Saturday, 16 February 2008

The following article is located at:
Deborah: A "Do Right" Woman
Judges 4:1-5:31
Liz Curtis Higgs posted 5/11/2007

Judge Debby she was not, dispensing criminals with a sarcastic barb and a wave of her hand. Instead, the biblical Deborah was a renowned prophetess, an honored judge, and an ideal role model for every woman called to lead others.
Three millennia ago Deborah convened her court under a palm tree where "the Israelites came to her to have their disputes decided" (Judges 4:5). Undoubtedly their greatest disputes revolved around their oppressors, the Canaanites. Something had to be done, and Deborah was the woman for the job.
When she ordered Barak, her secretary of defense, to amass an army, Deborah made it clear who reigned as commander in chief: "The Lord, the God of Israel, commands you" (Judges 4:6). Unlike take-charge Jezebel, who sought no one's counsel, levelheaded Deborah obeyed the Lord and insisted his will—not hers—be done.
Even if our "army" is a small group of volunteers or a kitchen full of kids, we can learn from Deborah's leadership style by putting aside any personal agenda, listening for God's clear direction, and letting others know who's really running the show.
Fearless in Battle
As courageous as she was wise, Deborah promised to lure Sisera, the enemy commander, to the riverside and deliver him into Barak's waiting hands.
Levelheaded Deborah obeyed the Lord and insisted his will—not hers—be done.
But Barak balked. "If you go with me, I will go; but if you don't go with me, I won't go" (Judges 4:8). What's the deal? Was he a weak-kneed wimp? Or did Barak think the Lord would bless his efforts only if godly Deborah was by his side?
Dig Deeper
1. How does Psalm 18:31-40 describe David's victory over his enemies? In what ways does that passage parallel Deborah's battle against Sisera's army?
2. According to Deuteronomy 32:35 and Nahum 1:2-3, how can we be sure ungodly souls like Sisera have a tent peg in their future?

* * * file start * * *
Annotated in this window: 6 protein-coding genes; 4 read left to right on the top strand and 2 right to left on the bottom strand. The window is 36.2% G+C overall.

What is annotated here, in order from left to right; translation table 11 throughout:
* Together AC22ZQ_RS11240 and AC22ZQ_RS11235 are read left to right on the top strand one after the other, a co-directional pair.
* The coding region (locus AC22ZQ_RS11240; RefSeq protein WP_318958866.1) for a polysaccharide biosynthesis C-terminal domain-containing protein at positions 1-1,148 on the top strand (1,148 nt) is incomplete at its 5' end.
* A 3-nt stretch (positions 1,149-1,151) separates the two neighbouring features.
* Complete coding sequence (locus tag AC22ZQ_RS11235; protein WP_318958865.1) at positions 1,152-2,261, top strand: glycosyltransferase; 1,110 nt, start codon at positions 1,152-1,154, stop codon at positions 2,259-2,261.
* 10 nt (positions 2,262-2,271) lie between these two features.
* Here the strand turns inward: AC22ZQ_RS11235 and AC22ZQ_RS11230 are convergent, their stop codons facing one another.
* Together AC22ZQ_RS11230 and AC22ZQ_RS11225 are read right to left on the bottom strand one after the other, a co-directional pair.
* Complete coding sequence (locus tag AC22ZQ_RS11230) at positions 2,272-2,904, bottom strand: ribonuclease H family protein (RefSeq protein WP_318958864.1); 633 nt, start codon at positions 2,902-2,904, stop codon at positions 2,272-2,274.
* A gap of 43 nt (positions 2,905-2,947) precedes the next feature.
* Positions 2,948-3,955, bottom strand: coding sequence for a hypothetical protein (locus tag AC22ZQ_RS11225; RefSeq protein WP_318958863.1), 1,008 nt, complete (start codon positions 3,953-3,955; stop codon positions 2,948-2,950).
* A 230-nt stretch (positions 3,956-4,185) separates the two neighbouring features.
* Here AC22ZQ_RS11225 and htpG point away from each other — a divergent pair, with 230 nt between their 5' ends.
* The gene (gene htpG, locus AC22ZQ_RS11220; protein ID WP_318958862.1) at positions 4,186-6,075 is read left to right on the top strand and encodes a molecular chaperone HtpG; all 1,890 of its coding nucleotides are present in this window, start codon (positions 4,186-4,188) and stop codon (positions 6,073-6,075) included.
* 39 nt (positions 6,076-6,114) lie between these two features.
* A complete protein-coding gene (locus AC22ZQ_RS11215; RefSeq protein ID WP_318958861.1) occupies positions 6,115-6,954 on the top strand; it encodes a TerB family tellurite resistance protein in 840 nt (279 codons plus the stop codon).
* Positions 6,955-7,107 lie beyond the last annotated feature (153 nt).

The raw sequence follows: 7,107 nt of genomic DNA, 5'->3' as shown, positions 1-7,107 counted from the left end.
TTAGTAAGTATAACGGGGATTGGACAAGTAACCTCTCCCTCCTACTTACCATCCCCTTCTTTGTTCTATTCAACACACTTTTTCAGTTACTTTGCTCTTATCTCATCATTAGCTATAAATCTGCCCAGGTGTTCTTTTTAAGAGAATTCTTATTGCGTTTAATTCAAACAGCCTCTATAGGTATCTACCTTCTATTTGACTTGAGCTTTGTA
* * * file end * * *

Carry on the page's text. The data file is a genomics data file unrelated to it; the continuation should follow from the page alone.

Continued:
3. Read Psalm 47:8, which reminds us that no matter who sits on any earthly throne, only One truly reigns. How does that knowledge comfort you in light of current world events?
Whatever the case, her response was swift. "Very well," Deborah said, "I will go with you" (Judges 4:9). As her modern counterpart, former British Prime Minister Margaret Thatcher once quipped, "In politics, if you want anything said, ask a man. If you want anything done, ask a woman."
Deborah indeed took action, yet warned Barak that he'd forfeited any claim in the victory: "Because of the way you are going about this, the honor will not be yours, for the Lord will hand Sisera over to a woman" (Judges 4:9).
Keep that prophecy in mind, and be prepared for a few surprises.
Marching Orders
The two armies mustered: ruthless Sisera with iron chariots and countless men pitted against Barak with 10,000 foot soldiers and nary a chariot. Before Barak lost his nerve, Deborah told him, "Go! This is the day the Lord has given Sisera into your hands. Has not the Lord gone ahead of you?" (Judges 4:14).
Once again, Deborah resisted the urge to take credit or take charge, and made the chain of command clear. Oh, that I'd paid attention to Deborah's story a dozen years ago! In my short stint as an employer, overseeing three women who worked for me, I discovered my strong-willed nature didn't always serve me well. My management style was all about "follow me" and "do it my way." Yet as Deborah demonstrates, it's in following the Lord and doing things his way that we truly lead others.
Grand Finale
Just as expected, God's will prevailed on the battlefield: "All the troops of Sisera fell by the sword; not a man was left" (Judges 4:16). The one exception was Sisera himself, who fled on foot and sought refuge inside the tent of a woman named Jael.
Hardly a safe haven, since Jael owned a tent peg, a hammer, and two strong hands …
I'll spare you the gory story of Sisera's demise and jump to Deborah's response. When she learned her prophecy that God would hand Sisera over to a woman had come true, the sound of music rang out across the land. Her Song of Deborah, the oldest remaining fragment of Hebrew literature, was dedicated to the One she loved: "I will make music to the Lord, the God of Israel" (Judges 5:3).